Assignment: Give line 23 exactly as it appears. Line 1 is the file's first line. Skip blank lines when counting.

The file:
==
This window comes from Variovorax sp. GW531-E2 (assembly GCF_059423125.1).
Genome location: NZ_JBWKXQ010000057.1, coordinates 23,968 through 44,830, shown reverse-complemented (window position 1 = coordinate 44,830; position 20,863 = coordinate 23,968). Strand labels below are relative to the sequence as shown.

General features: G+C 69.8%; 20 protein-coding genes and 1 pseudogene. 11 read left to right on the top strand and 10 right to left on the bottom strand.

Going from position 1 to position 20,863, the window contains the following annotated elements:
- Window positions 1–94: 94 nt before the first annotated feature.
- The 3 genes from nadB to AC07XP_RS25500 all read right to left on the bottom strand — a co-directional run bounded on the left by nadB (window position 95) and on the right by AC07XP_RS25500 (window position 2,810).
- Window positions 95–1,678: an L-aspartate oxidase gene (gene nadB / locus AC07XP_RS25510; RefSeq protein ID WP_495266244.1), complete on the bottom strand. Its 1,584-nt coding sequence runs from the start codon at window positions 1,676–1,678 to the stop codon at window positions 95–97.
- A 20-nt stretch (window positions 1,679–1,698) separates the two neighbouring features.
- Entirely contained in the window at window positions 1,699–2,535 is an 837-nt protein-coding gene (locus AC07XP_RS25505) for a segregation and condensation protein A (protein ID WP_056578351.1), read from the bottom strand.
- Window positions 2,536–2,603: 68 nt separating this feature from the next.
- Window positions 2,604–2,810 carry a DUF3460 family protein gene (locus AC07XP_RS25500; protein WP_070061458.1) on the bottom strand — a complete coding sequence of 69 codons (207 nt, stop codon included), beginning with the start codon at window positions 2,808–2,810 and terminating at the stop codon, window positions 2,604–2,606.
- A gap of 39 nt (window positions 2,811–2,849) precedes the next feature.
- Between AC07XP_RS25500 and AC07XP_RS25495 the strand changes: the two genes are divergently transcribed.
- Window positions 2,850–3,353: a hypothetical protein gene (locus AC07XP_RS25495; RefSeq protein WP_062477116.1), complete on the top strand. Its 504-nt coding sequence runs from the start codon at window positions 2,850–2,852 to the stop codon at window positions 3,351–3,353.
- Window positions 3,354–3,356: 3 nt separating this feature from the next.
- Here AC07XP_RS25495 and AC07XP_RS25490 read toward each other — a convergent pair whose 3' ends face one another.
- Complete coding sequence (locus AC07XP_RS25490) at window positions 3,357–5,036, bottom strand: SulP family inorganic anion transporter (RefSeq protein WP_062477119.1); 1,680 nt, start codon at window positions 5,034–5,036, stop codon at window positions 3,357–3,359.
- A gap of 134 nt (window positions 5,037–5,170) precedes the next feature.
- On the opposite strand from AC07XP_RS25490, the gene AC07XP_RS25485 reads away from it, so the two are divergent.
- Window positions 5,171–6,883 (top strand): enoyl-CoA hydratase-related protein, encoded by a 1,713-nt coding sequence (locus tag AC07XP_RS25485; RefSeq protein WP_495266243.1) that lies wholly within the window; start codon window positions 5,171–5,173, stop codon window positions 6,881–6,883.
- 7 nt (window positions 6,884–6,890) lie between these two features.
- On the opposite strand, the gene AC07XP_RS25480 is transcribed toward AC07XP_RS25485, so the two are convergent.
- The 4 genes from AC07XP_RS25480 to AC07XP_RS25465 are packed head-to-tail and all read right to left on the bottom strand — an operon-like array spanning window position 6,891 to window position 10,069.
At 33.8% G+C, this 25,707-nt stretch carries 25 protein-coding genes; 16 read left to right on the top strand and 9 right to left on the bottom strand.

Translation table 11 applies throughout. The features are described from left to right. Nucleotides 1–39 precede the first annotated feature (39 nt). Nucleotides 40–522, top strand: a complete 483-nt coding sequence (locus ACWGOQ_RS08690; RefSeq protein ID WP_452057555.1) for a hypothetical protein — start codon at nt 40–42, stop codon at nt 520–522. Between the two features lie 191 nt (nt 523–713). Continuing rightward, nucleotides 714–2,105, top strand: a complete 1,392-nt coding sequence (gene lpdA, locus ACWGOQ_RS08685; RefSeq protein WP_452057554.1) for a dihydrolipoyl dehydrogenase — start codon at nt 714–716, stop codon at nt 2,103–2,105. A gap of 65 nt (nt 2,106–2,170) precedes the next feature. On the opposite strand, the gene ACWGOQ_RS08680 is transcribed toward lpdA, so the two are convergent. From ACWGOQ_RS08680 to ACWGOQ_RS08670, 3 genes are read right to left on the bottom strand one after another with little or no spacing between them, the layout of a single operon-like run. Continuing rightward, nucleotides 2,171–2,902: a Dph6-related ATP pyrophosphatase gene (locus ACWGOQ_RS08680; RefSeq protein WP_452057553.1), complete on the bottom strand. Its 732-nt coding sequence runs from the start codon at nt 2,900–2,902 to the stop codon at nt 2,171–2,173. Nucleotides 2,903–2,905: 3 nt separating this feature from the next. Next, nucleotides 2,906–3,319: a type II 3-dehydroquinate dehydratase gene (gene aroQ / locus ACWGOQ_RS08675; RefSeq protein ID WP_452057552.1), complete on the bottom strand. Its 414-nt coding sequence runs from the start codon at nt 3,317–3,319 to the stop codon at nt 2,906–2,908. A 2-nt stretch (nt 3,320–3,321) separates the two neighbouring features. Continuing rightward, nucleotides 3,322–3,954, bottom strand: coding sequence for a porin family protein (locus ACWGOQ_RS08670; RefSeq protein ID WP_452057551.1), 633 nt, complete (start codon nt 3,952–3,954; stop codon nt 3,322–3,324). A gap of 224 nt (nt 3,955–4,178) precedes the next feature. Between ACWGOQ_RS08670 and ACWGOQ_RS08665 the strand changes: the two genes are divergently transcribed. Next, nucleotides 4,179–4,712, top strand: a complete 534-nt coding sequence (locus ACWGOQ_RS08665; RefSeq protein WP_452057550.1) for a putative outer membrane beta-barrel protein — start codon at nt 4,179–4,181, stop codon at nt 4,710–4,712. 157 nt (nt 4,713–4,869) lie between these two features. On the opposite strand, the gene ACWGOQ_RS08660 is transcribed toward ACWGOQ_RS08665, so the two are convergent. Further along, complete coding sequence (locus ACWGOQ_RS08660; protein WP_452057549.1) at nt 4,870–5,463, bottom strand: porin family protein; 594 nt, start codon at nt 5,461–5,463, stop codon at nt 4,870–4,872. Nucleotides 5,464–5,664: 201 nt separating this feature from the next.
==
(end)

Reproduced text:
- The 4 genes from AC07XP_RS25480 to AC07XP_RS25465 are packed head-to-tail and all read right to left on the bottom strand — an operon-like array spanning window position 6,891 to window position 10,069.